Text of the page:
Address: Russell Smith Farms, College Farm, Duxford
Phone: 012 238 39002
The brand was founded by married couple Mike and Colette Russell Smith. Mike Russell Smith was raised on Russell Smith Farms he has a natural love for English farming and the English countryside, later studying Agriculture at Cirencester
Mike then went on to work in the Wealth Management sector, advising international businesses for over a decade before becoming Managing Partner in De Villermont, an executive search, investment introducer and advisory firm based in London.
Food and farming has always been Mike’s passion and he has now moved back to the family farm taking the business in a modern direction and co-founding the SAVOURSMITHS brand, which uses the farm’s incredible produce (potatoes and rapeseed oil) as well as luxurious international ingredients.
Colette Russell Smith was born in the food and wine region of South Africa and has always been a passionate foodie. Colette is a globetrotting model with a love of the British countryside. She studied her Honours Bachelor in Commerce and before her degree she studied film at the New York Film Academy in Los Angeles. Colette is also a qualified Pilates Instructor and is very focused on well-being.
She has been an international model for the past 10 years, working with leading agencies across three different continents, representing some of the world's most esteemed brands in their categories.
She is co-founder of the SAVOURSMITHS brand, combining quality home-grown produce with big global flavours in stylish packaging for a totally new take on a traditional snack.
The SAVOURSMITHS team are huge believers in the humble potato: the family has been farming them since 1938 and know their Roosters from their Russets. They understand the importance of traceability and sustainability, using accredited farming methods and championing sustainable agriculture to ensure culinary excellence.
The family farm is a member of FWAG, LEAF & the Soil Association and is signed up to the Government's stewardship schemes. SAVOURSMITHS is also a member of LEAF.
Savoursmiths Truffle and Rosemary Crisps
I have an admission – I have never been able to get through more than half a dozen truffle flavoured crisps. While I never let personal preferences affect my reviews, I do not like the taste at all. However, these were rosemary dominant, with a slightly earthy undertone, aided and abetted by, possibly onion, and a hint of pepper. It worked well. Ironically, these needed to level out the ingredient combo to fulfill the promise on the bag.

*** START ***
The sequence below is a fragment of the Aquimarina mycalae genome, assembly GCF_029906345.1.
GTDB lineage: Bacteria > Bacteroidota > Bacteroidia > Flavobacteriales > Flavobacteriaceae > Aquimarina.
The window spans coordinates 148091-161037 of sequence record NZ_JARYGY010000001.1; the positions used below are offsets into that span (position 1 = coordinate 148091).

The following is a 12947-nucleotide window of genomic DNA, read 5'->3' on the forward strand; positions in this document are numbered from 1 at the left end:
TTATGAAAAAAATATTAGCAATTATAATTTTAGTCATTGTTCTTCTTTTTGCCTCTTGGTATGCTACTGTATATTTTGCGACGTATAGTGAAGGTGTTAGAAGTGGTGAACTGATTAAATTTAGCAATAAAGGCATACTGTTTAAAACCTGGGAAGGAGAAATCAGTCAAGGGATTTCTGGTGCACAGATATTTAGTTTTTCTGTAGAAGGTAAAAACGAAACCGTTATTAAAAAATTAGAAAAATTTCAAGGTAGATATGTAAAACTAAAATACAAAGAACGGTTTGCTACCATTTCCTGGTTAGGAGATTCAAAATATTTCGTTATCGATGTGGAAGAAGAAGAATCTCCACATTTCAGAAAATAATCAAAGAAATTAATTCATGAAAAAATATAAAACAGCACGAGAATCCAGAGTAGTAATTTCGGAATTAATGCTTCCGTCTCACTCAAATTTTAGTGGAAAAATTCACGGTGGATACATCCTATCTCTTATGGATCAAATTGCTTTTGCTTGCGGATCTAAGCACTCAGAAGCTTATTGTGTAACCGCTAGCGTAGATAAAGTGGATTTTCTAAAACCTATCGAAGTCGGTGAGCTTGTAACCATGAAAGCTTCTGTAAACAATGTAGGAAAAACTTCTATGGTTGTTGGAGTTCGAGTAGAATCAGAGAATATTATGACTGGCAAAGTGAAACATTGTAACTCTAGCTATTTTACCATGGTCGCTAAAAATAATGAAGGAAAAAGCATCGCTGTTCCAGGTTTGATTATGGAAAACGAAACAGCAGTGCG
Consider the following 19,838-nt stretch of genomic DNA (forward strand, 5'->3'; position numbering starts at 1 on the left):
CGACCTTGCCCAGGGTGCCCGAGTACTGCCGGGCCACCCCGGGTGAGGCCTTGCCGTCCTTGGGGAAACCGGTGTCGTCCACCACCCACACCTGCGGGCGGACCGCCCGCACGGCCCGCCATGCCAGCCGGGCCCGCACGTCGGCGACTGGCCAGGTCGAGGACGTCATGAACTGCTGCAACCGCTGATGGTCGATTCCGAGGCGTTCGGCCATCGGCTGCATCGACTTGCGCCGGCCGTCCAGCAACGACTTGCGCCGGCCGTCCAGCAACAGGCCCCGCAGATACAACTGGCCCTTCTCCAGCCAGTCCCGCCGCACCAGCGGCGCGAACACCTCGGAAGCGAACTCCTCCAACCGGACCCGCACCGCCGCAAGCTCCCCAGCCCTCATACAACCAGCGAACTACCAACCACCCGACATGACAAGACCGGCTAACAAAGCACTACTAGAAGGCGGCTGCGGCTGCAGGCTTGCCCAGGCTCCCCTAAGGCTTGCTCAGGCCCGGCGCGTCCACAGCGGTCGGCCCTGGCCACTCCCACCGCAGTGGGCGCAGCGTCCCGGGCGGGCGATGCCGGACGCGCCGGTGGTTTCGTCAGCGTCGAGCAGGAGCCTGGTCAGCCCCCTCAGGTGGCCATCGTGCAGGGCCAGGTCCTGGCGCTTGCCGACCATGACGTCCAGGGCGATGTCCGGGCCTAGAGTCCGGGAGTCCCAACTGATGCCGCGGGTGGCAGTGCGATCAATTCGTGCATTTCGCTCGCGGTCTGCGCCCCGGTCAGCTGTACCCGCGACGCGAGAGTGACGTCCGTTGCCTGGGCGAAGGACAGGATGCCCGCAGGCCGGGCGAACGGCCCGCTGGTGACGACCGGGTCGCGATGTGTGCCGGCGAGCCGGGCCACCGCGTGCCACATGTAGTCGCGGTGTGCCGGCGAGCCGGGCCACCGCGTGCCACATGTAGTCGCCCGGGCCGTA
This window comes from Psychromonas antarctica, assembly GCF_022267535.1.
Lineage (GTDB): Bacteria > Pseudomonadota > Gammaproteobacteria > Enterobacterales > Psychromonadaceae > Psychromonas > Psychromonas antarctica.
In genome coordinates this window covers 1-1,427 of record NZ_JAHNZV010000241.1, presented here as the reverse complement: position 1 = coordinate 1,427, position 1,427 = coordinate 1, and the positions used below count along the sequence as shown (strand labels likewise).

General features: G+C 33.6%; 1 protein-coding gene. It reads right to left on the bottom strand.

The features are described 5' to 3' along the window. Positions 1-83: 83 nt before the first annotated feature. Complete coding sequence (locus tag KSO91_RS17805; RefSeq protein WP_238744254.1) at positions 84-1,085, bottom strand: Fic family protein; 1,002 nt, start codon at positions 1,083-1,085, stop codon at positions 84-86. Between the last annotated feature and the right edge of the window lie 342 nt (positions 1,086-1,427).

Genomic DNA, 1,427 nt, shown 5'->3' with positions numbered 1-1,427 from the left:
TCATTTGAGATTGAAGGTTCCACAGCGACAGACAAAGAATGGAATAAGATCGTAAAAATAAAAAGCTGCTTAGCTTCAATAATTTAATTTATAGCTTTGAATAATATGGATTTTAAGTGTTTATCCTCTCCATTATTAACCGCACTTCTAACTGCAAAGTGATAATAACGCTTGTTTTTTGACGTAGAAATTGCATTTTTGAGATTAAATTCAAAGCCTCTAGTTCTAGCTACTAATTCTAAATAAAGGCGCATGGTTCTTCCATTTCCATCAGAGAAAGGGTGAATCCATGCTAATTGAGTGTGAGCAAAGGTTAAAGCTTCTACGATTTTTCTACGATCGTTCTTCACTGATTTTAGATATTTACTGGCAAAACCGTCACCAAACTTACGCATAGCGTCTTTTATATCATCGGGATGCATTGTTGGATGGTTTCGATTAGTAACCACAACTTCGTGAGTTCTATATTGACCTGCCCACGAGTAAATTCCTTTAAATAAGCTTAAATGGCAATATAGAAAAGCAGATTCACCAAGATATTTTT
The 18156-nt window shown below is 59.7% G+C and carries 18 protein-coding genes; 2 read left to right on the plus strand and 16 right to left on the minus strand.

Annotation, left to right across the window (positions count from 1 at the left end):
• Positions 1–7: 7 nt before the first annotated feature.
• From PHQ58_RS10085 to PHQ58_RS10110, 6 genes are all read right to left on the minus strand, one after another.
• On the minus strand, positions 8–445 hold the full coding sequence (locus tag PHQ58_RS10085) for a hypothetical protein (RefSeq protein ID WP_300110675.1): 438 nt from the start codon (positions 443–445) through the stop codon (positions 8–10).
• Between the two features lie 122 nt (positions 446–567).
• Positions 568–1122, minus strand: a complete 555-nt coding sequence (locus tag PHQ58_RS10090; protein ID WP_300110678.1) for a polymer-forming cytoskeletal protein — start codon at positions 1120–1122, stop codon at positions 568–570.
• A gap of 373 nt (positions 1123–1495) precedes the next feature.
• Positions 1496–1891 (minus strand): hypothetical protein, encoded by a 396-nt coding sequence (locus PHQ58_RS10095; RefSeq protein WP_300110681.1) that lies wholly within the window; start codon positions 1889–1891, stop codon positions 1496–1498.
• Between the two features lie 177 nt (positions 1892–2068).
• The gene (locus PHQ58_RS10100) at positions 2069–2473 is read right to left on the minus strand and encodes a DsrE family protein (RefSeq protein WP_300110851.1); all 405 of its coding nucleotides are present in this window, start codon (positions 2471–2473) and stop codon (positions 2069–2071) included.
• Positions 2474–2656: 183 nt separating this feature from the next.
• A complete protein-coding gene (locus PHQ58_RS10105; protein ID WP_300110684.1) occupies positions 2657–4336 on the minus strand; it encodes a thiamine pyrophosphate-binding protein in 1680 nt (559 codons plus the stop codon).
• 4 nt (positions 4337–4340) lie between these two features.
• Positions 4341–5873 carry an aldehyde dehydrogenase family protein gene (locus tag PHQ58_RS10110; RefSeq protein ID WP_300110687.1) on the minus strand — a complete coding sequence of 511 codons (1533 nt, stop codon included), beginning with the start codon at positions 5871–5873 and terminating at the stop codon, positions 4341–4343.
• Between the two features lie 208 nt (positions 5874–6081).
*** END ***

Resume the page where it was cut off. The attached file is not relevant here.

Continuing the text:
Savoursmiths Wagyu Beef and Honey
Mustard Potato Crisps
The first notable flavour was an unspecifiable Asian influenced backdrop. This was supplemented by a meaty flavour that was a reasonable beef representative. There was also a very well-balanced sweetness with a hint of heat. So, yes, both mustard and perhaps even honey. The combined assessment was a decent effort of representing a complicated flavour balance with what is an original crisp variety and a most welcome addition to the UK’s brilliant range of crisps.
Savoursmiths Italian Cheese and Port
I don’t generally cheat, but I had to have a look at the type of cheese used. It says on the bag that it’s Italian hard cheese. I presumed this to be a variation on Parmigiano-Reggiano. There was also a lot of other ingredients, which is why I generally don’t look. A Nose Plunge Test threw up a vague whiff of red wine. I thoroughly enjoyed these moreish crisps, but that does not relate to the flavour description, so here goes. There was a mild possibility of port and there was also a cheesy potato backdrop. It blended well, but neither flavour stood out quite enough. Although in a contradictory manner I would say in this instance, you would not want either flavour to stand out.
Savoursmiths Champers and Serrano Chilli
These were undoubtedly among the most anticipated crisps I have tried. What could the ‘Bubbly’ bit mean? There was an ‘and’ before two more recognisable words. The bag imagery hinted towards fizzy wine. Surely not? Dried Champagne and dried Chardonnay were included on the ingredients list. The taste was as anticipated, and hoped for – Fizzy wine. Wow! There was also a slight hint of chilli afterward. I wouldn’t go as far as saying this would be a flavour that will last the ages, but it was certainly a great novelty crisp.
Savoursmiths Desert Salt Potato Crisps
A Nose Plunge Test revealed the welcome aroma of oily traditional style crisps. I was intrigued by the claim they were ‘Desert’ salt. What is desert salt? Well, it appears the answer is actually a missing ‘. . . ed.’ The salt had ‘deserted’ these crisps. They were oily and traditional tasting, but lacking in salt, which was a great shame because they looked, smelled, and tasted great.